Nicholas Oulton's picture
Affiliation: 
London School of Economics
Credentials: 
Senior Visiting Research Fellow

Voting history

Are academic economists ‘in touch’ with voters and politicians?

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Question 2: What do you think is the most likely reason that a majority of UK voters went against the near unanimous advice of the economics profession?

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Answer:
A. Non-economic reasons more important
Confidence level:
Not confident
Comment:
I have argued in my response to Question 1 that the main issue in the referendum campaign was immigration. So economists' answers may have been alpha plus but they were not answering the question on the exam paper. Interestingly none of the alternatives offered here quite fits my view, though A might come close. It was a vote against immigration but the reasons may have been economic as well as non-economic.

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Question 1: Do you agree that the economics profession needs an institutional change that promotes the ability to communicate more effectively with policy-makers and the public at large and to make clear when economists have a united view; and do you agree that we need to introduce leadership to help achieve this improvement through coordinated efforts?

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Answer:
Strongly disagree
Confidence level:
Very confident
Comment:
The question pre-supposes that economists all agreed both on the right questions to ask and on the correct answers so that the problem is one of communication. I disagree. It is now clear that the main issue in the referendum campaign and the reason why "Leave" won was not trade but immigration. On this issue the economics profession's message was that immigration is good for you and more immigration would be even better. Many studies purporting to show that immigration does not reduce wages or job opportunities for the native-born were cited, usually adding the weaselly qualification that there may have been some adverse effects on the low paid. There was virtually no discussion of the effects of immigration on house prices or social housing. The wider issue of the ever-rising proportion of the UK population which is foreign-born (currently over 20%) and whether this is sustainable without loss of social cohesion and as a consequence political instability was never discussed, despite its obvious economic implications. The economics profession is quite happy to discuss the effects of ethnic conflict on growth in Africa. But any such discussion about Britain is either taboo or dismissed as non-economic. The near-unanimity of the profession on Brexit was surprising and suspicious to anyone brought up on the distinction between positive and normative economics or the philosophical principle that you can't derive an "ought" from an "is". Unwillingness to address the immigration issue in a meaningful way suggests a severe dose of political correctness and fears of being accused of racism. A second reason may have been an unacknowledged bias in favour of the EU due to financial self-interest. Most of the economics profession is employed in academia which benefits financially from immigration and EU funding. Fair enough, but this should have been openly acknowledged. This is asking no more than is now expected of natural scientists. The economics profession does not need self-appointed leaders to lay down the law to the rest of us. Rather a franker examination of the issues is required.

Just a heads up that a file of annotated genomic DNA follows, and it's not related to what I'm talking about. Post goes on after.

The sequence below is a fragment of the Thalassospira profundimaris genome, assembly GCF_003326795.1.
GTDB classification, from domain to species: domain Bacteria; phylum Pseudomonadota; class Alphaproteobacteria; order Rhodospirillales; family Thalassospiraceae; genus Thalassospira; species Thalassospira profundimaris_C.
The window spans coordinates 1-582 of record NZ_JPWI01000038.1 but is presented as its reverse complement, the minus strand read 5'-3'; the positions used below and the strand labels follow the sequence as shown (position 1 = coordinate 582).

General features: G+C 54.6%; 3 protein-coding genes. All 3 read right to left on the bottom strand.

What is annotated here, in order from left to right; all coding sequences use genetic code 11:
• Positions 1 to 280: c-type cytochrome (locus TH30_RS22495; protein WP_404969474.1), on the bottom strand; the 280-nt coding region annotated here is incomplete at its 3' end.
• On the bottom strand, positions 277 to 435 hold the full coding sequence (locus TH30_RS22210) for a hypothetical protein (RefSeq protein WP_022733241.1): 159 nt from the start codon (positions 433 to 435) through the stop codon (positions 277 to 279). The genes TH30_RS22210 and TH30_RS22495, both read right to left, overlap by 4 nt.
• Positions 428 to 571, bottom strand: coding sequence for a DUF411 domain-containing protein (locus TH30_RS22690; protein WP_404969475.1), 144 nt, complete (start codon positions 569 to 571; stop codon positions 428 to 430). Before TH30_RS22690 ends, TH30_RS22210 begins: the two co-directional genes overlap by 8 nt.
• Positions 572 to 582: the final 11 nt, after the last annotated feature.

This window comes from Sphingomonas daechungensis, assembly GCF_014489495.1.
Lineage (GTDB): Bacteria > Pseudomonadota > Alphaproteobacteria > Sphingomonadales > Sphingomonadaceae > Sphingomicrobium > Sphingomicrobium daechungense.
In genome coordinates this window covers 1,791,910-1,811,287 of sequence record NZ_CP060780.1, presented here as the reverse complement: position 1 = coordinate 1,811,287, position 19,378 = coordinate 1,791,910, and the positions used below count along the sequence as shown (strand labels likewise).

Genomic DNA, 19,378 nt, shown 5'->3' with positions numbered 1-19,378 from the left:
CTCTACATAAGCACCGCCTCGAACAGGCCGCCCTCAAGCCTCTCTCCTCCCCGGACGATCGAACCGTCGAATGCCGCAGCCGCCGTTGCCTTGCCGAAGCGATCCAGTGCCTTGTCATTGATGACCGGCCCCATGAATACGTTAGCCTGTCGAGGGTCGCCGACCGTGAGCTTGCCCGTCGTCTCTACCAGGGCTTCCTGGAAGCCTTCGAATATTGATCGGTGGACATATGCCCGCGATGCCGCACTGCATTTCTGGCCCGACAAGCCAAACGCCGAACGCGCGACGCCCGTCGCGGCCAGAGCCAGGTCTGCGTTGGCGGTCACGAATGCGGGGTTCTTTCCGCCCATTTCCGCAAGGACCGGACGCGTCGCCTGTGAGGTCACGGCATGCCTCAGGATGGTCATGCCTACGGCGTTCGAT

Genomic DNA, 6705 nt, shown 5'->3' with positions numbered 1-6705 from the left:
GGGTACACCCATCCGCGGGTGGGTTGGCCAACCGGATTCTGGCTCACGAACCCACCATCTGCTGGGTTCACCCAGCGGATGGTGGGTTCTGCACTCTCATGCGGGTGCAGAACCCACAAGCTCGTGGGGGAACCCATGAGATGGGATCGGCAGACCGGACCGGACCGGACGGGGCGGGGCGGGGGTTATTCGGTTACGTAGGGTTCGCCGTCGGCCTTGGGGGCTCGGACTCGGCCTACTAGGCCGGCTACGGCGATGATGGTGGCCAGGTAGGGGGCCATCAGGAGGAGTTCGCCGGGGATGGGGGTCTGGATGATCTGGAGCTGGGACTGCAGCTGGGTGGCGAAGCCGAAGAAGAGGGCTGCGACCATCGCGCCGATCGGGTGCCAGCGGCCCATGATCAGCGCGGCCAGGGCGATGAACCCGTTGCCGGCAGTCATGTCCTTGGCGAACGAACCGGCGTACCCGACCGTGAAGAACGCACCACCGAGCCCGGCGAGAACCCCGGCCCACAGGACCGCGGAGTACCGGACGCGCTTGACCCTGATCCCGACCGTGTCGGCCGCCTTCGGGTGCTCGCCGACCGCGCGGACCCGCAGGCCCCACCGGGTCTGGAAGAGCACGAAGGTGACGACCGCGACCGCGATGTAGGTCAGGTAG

Brexit: the potential of a financial catastrophe and long-term consequences for the UK financial sector

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Question 3: What do you think will be the overall economic consequences of Brexit for the UK?

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Answer:
Mildly negative
Confidence level:
Not confident
Comment:
The crucial issue is what sort of policies will be followed in the event of Brexit? If these are sensible, the result will be mildly negative since we would presumably be excluded from the Single Market but get some sort of free trade deal with the EU. Even if broadly sensible it is very unlikely that we would move to unilateral free trade with the whole world. And there is some risk of really stupid policies being adopted by a successor government.

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Question 2: What is the probability that the UK experiences such a significant disruption to financial markets and asset prices following a vote for Brexit on 23 June?

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Answer:
nontrivial but ≤ 10%
Confidence level:
Confident
Comment:
The question was about disruption which is not the same as falls in a few asset prices. The latter occur all the time for a variety of reasons (and non-reasons).

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Question 1: Do you agree that there would be substantial negative long-term consequences for the UK financial sector if the UK were to leave the EU?

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Answer:
Agree
Confidence level:
Confident
Comment:
The eurozone would almost certainly use Brexit as an opportunity to impose new regulations which discriminate against London in euro-related transactions.

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